Woman's Thyroid Tumor Yields Clues on How to Battle Cancer

Woman's Thyroid Tumor Yields Clues on How to Battle Cancer

Woman's Thyroid Tumor Yields Clues on How to Battle Cancer

Researchers discover two gene mutations that worked at cross purposes in responding to treatment

SOURCE: Dana-Farber Cancer Institute, news release, Oct. 8, 2014

WEDNESDAY, Oct. 8, 2014 (HealthDay News) -- New gene mutations that were discovered in a thyroid cancer patient's tumor provide clues to drug response and resistance, researchers report.

The 56-year-old female patient's deadly form of thyroid cancer unexpectedly "melted away" for 18 months after starting treatment with everolimus (Afinitor), but then her tumor developed resistance to the drug.

The cancer spread to her lungs despite surgery, radiation and chemotherapy.

Researchers found two previously unknown gene mutations in the woman's cancer. One mutation made the cancer extremely sensitive to the anti-cancer drug everolimus, while the other later triggered resistance to the drug.

A new drug of this type is about to be tested in clinical trials, and since the patient is still alive four years after her diagnosis she will receive the experimental treatment, the researchers said.

The study is published in the Oct. 9 issue of the New England Journal of Medicine.

The Dana-Farber Cancer Institute scientists said their findings show how checking an individual patient's cancer DNA before treatment and again after cancer shows signs of drug resistance may help guide treatment.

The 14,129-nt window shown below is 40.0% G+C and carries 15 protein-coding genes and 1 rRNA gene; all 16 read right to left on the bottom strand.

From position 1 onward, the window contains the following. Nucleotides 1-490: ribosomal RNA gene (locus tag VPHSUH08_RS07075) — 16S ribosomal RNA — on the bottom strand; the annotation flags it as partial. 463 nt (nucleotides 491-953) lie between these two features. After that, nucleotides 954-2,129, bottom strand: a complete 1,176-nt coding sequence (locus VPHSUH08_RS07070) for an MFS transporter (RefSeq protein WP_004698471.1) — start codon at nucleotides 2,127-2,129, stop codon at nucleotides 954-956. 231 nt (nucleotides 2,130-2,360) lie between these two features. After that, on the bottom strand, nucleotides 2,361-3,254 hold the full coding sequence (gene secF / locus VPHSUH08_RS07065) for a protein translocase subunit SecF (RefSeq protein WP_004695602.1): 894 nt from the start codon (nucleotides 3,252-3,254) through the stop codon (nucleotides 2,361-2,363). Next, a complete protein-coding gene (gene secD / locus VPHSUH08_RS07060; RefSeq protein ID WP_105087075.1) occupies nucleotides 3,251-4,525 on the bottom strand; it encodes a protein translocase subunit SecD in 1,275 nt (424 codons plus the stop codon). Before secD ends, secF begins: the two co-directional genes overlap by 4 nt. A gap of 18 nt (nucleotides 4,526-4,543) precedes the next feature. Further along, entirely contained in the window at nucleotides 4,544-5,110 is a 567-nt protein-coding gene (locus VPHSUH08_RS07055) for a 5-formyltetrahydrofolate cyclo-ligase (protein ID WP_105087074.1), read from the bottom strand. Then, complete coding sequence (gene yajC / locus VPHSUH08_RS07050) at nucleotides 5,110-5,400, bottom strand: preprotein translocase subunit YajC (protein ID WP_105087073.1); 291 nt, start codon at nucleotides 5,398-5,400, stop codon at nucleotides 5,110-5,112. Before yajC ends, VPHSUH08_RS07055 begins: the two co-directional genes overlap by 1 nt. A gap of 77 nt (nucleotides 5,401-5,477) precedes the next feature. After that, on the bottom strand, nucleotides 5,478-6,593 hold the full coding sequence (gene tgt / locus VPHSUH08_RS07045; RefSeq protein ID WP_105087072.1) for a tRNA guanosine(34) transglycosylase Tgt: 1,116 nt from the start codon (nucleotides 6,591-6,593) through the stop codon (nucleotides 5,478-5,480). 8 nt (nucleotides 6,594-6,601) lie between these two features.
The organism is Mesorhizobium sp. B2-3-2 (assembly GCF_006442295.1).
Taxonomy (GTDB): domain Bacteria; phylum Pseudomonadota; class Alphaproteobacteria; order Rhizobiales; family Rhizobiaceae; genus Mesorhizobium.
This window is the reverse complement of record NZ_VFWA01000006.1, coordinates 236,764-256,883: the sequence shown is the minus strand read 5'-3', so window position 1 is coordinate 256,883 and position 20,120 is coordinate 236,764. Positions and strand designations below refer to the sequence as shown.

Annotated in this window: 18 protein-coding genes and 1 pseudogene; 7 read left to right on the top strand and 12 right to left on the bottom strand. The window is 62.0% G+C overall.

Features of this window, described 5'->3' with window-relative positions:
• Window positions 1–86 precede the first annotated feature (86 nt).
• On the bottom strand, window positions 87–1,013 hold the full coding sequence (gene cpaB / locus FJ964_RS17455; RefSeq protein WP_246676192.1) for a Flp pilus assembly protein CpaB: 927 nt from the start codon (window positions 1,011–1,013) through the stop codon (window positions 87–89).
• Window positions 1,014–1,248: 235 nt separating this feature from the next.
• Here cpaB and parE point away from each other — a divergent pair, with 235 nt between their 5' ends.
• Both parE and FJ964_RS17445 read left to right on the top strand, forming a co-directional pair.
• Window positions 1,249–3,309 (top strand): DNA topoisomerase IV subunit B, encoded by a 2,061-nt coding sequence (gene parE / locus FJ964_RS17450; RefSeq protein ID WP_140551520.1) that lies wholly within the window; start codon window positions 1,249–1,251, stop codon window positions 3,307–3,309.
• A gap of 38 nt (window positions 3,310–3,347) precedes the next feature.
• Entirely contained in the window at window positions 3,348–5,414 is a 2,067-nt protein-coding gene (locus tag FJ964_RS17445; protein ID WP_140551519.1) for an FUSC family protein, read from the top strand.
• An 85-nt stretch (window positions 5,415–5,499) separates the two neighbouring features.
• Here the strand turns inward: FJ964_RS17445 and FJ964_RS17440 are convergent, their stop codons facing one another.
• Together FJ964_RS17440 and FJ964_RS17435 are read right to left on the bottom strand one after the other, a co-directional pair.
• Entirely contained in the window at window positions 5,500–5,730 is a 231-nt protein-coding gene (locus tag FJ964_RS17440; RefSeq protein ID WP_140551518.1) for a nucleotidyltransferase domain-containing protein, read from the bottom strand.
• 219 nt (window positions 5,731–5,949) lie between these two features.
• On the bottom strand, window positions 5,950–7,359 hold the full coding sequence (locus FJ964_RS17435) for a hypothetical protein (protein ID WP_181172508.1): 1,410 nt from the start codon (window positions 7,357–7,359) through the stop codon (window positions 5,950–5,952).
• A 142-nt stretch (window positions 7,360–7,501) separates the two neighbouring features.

"This is personalized, precision medicine at its best," study senior author Dr. Jochen Lorch, a thyroid cancer specialist at the Head and Neck Treatment Center at Dana-Farber, in Boston, said in an institute news release.

"The study of patients with extraordinary responses can yield critically important insights," study first author Dr. Nikhil Wagle, an oncologist at Dana-Farber, said in the news release.

"These studies could help us develop methods for matching patients to drugs, highlight effective uses for otherwise 'failed' therapies and design new therapeutic strategies to fight cancer," Wagle explained.

More information

The American Cancer Society has more about thyroid cancer.

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